Post-Election Iraq, with Amb. Christopher R. Hill
Content from the Brookings Doha Center is now archived. In September 2021, after 14 years of impactful partnership, Brookings and the Brookings Doha Center announced that they were ending their affiliation. The Brookings Doha Center is now the Middle East Council on Global Affairs, a separate public policy institution based in Qatar.
On April 4, 2010, the Brookings Doha Center hosted a conversation on post-election Iraq with Christopher R. Hill, the U.S. Ambassador to Iraq. Shadi Hamid, deputy director of the Brookings Doha Center, began the discussion by posing questions to Ambassador Hill regarding the formation of a government coalition and the spillover effects to expect for both Iraq and the region. The discussion, which was followed by a question and answer session, was attended by members of Qatar’s academic, business, diplomatic, and media communities.
Ambassador Hill began with his general impressions, pointing out that the elections were conducted under a relatively calm atmosphere with minimal disruption. Iraqis braved security threats and went to the polls in large numbers resulting in a 62 percent voter turnout. One surprising result was the strong performance of the Sadrists (a movement led by Iraqi nationalist cleric Muqtada Al-Sadr), who won significantly more seats than the Islamic Supreme Council of Iraq (another Shia-based party which had previously held sway). Moreover, many Sunni Arabs, who make up about 15 to 20 percent of the Iraqi population and who had boycotted the election in 2005, interestingly voted in large numbers for Iraqiyya (a party led by former interim prime minister of Iraq Ayad Allawi who is of Shia background but which also includes political figures from Sunni backgrounds). Meanwhile, secularist parties appear to have done better than sectarian ones. Now, Hill noted, still fragile Iraqi institutions – the police, the army, the presidency, the parliament, and the courts – are being put to the test in the aftermath of the elections. However, despite the many challenges facing the country, Ambassador Hill’s tone was optimistic.
Within the framework of the 2008 security agreement between the U.S. and Iraq, the Ambassador explained that all combat operations will cease by August 31, 2010, with troop totals reduced to 50,000. The exclusive mission of the remaining troops will be to “advise and assist” the Iraqi army. Ambassador Hill recognized that while there are risks involved in the full implementation of the security agreement, “the strategic gain greatly exceeds the tactical risks involved.”
Hamid asked Ambassador Hill how, in light of the elections, he would respond to Arabs who continue to hold the war as a major grievance against the United States, particularly regarding the loss of innocent civilian life. The Ambassador responded by saying that “it has been an extremely painful process,” but the key issue is what to do now and the need to focus on restoring Iraq’s sovereignty. He emphasized that while he does not want to “relitigate 2003,” he believed the United States had a certain moral responsibility to ensure the removal of Saddam Hussein from power. He went on to note positive progress on the ground: the Iraqi government has been able to seal contracts with 12 major companies, which will enable Iraq to exploit some 10 million barrels of oil per day for reconstruction and development.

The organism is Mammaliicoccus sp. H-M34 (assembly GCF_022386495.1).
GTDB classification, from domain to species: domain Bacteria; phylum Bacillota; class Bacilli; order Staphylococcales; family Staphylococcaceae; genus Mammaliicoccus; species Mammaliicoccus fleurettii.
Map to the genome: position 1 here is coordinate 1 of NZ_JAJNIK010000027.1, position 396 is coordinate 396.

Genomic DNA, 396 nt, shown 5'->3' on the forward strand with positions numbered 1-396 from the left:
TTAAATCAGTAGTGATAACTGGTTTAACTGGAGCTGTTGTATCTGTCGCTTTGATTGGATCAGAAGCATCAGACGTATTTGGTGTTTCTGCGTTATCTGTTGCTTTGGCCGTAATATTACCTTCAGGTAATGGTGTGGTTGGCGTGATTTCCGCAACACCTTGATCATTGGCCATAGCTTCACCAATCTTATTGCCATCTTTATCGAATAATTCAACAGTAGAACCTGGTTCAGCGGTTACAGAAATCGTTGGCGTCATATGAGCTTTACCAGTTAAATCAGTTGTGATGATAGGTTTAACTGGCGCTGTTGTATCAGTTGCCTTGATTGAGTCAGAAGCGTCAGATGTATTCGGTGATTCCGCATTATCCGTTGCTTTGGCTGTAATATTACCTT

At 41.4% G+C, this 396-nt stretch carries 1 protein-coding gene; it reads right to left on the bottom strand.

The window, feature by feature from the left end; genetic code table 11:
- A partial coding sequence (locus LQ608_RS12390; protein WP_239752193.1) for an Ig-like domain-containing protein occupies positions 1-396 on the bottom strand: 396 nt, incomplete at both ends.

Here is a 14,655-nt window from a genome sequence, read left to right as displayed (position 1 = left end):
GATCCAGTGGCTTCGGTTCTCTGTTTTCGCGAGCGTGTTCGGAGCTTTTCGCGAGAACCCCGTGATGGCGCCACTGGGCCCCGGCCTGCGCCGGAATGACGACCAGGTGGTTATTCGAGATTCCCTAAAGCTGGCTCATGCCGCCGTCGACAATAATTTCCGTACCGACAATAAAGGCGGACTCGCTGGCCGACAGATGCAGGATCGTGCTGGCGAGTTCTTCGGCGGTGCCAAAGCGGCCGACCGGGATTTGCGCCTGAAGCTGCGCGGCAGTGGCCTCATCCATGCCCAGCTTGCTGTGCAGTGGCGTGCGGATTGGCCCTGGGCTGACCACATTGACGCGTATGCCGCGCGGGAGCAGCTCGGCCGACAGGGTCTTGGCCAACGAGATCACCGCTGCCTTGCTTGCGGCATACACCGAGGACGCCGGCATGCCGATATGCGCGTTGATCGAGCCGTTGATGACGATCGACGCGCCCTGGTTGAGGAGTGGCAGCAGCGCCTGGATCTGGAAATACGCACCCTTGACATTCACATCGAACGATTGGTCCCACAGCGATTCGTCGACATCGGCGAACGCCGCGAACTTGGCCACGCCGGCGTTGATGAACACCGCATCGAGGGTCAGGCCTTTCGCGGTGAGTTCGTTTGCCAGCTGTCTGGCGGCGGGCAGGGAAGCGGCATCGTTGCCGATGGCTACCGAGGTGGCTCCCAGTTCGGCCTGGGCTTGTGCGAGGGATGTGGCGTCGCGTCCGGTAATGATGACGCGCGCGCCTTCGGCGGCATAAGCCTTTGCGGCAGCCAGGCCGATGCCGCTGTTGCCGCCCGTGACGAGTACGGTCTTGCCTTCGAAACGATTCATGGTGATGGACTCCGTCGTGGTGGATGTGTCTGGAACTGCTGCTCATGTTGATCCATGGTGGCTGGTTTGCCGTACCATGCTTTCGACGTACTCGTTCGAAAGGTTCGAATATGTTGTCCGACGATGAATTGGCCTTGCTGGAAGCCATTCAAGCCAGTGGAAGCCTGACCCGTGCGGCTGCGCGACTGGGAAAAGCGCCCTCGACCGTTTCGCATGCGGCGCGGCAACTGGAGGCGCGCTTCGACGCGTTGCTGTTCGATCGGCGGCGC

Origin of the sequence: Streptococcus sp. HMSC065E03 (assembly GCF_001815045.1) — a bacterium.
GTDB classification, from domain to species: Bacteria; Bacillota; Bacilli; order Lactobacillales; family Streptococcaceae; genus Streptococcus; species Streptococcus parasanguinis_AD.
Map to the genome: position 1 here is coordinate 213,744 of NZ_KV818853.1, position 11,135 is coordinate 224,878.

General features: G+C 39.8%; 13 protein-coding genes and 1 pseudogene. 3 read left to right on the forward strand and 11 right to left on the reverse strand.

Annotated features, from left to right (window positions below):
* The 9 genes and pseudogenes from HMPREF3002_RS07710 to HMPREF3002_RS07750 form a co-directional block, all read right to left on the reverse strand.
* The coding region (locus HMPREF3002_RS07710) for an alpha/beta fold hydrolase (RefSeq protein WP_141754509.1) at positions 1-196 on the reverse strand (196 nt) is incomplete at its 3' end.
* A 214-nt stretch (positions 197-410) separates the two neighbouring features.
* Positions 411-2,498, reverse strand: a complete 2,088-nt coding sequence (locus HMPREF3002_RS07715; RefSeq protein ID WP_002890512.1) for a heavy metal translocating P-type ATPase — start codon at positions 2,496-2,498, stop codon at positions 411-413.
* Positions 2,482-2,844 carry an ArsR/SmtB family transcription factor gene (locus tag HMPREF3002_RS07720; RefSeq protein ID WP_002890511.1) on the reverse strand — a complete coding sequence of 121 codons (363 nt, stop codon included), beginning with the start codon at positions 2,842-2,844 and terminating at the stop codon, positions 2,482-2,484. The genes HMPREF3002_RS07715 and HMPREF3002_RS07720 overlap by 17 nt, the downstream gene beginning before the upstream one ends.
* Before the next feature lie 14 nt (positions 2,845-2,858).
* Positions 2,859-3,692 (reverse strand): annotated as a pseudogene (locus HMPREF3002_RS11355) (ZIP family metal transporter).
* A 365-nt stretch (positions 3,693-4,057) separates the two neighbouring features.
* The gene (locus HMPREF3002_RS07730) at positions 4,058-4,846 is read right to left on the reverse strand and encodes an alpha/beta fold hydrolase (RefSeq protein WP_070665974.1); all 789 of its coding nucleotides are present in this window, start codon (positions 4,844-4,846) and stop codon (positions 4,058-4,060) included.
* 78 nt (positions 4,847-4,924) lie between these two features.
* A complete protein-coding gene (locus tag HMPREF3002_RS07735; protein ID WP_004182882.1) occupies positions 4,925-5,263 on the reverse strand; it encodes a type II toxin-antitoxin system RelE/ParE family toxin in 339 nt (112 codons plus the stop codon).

Ambassador Hill advocated increased engagement between Iraq and its Arab neighbors. He also lauded the evolving relationship between Iraq and Turkey and stressed that Iraq’s neighbors, particularly Iran, need to respect Iraqi sovereignty.
In the question and answer session, one audience member asked whether Iraq’s democracy might have a spillover effect in the Arab world and, if so, whether Arab regimes, apprehensive about their own stability, would interfere to derail Iraq’s progress. Ambassador Hill stressed that countries in the Middle East should feel invested in the democratic future of Iraq rather than feel threatened by it. He cautioned, though, that Iraq’s role as a model for the region is limited due to its unique political history.
Another audience member asked what is being done to improve the Iraqi academic institutions to empower students to make meaningful contributions to the local economy. Ambassador Hill agreed that the Iraq’s education system needs to be rebuilt and expressed confidence that there are sufficient funds to fulfill that goal. He cited partnerships between American and Iraqi universities, some of which involve exchange programs, as a critical part of efforts to improve the education system.
When asked to explain the widespread feelings of trauma and pessimism among ordinary Iraqis as a result of the war, Ambassador Hill emphasized that while he is aware of the degree of distress among Iraqis, he is confident that, with time and progress on the ground, those feelings will be gradually replaced by optimism. He cited his experience in Kosovo, where there was similar skepticism initially and acknowledged that “optimism is not the first thing that springs out of people.” He concluded by saying that “those of us who go to these conflict situations [have] an obligation to give these people a sense of hope.”
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